Rose Hill Plantation House, Bluffton South Carolina

Date added: June 08, 2016 Categories: South Carolina House Plantations & Farms Gothic Revival

Rose Hill Plantation House, located on a large undeveloped tract in the Rose Hill Plantation residential development in Beaufort County, is a large, two-story, frame, Gothic Revival residence. The house is believed to have been constructed for Dr. John Kirk and his wife Caroline ca. 1858-60. Rose Hill was not completed before the Civil War and remained unfinished until ca. 1946 when John and Florence Sturgeon purchased Rose Hill and renovated it for their private residence.

The plantation tract was known as Rose Hill at least as early as ca. 1828 when it was purchased by James Kirk, Dr. Kirk's uncle and, later, father-in law. The property, formerly part of Devil's Elbow Barony, was reputedly a wedding present to James Kirk's daughter Caroline when she married her cousin, John Kirk.

Dr. Kirk was a wealthy planter and physician. In 1860, at which time he probably resided at Rose Hill, he owned real estate valued at $50,000, personal property valued at $152,000, and 154 slaves. He had two children, Emily and William J., and employed the Reverend J. Robertson as their tutor. The Kirks apparently left Rose Hill for most of the war as indicated by letters written from Callawassie, Black Swamp, and Grahamville. Caroline Kirk died in Grahamville in 1864 and is buried at the Grahamville Cemetery. Dr. Kirk wrote his daughter Emily late in 1864 from Grahamville expressing his wish to return to Rose Hill where he would have food and "some prospect of saving (his) buildings," in spite of the danger of Sherman's advancing troops. In the last months of the war and the months that followed, Dr. Kirk and his son shuttled between Rose Hill and Emily's home in York. By January 1866, Dr. Kirk and Willie were once again at Rose Hill.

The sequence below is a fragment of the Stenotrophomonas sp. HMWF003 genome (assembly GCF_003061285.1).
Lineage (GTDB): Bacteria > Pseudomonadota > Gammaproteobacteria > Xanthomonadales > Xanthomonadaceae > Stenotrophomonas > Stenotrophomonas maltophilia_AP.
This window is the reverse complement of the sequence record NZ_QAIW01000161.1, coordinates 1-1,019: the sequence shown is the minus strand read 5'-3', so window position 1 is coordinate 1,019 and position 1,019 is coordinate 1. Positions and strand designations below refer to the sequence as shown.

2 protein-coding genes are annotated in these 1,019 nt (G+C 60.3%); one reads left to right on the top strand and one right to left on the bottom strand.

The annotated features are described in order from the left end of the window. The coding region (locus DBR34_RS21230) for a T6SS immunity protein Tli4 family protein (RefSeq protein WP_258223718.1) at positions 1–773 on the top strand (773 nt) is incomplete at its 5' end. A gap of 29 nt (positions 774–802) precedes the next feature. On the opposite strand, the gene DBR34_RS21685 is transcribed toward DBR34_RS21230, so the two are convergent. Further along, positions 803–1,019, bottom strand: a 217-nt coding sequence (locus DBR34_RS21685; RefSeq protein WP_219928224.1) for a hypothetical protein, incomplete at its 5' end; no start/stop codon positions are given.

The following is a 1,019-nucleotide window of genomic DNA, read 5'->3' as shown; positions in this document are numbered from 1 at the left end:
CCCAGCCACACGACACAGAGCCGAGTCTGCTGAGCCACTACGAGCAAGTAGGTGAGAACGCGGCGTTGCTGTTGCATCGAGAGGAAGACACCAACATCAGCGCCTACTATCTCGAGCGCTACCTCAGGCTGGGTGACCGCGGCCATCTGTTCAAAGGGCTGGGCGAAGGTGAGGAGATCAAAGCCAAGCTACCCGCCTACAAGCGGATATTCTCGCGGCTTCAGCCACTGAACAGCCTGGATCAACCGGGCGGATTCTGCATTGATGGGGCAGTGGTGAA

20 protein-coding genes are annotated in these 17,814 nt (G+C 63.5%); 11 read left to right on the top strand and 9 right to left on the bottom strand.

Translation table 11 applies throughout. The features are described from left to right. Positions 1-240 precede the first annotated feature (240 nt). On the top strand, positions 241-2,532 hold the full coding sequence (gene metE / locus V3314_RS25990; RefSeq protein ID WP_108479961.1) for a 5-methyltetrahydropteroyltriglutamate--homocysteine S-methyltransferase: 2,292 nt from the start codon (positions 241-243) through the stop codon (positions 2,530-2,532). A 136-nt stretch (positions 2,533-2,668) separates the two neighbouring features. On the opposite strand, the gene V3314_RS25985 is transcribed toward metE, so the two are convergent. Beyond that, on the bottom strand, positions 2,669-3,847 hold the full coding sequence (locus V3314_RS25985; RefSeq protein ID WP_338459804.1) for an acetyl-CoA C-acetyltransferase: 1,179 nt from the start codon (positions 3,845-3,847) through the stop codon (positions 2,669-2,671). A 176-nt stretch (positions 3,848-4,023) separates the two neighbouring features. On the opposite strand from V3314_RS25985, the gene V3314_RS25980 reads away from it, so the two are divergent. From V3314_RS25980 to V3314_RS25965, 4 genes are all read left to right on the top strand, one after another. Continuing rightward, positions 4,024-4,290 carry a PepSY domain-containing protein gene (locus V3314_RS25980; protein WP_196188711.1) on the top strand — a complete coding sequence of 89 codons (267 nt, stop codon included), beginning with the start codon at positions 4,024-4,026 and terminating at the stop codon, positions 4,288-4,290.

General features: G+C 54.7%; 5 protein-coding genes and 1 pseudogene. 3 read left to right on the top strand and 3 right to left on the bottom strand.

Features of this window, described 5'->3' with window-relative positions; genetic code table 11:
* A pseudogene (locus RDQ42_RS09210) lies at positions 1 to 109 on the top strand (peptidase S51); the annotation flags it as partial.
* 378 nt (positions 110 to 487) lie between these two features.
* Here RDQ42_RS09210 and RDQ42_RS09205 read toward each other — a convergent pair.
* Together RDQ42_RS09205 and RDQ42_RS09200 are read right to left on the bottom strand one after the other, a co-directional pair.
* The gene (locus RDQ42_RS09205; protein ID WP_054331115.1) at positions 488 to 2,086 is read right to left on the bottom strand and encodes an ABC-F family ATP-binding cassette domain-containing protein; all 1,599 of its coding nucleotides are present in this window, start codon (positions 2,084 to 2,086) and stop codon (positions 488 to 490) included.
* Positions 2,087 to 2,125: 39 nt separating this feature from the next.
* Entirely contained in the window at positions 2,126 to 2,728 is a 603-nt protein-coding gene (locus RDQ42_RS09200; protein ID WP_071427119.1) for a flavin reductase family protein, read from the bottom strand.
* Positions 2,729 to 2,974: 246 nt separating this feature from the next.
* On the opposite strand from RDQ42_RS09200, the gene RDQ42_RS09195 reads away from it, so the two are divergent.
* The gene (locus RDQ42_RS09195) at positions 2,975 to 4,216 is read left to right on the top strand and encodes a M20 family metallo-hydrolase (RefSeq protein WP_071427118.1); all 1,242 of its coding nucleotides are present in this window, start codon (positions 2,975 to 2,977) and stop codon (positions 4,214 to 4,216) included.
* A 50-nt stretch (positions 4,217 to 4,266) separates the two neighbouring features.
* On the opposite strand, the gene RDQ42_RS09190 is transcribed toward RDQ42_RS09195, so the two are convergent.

Family letters from the period 1866-1868 indicate that the Kirks were in dire economic straits. They did, however, retain possession of Rose Hill and although the house was largely unoccupied after Dr. Kirk's death in 1868, the property remained in the family until at least 1938. In 1946 John and Florence Sturgeon purchased Rose Hill and engaged prominent architect Willis Irvin to direct the completion and restoration of the house. When work began, scaffolding was still in place from the time of the original construction. Photographs from ca. 1920-30 and Irvin's working plans indicate that the renovation closely followed the original appearance of the house and all additions are in keeping with the original style. Early photos also indicate that most of the interior woodwork is original.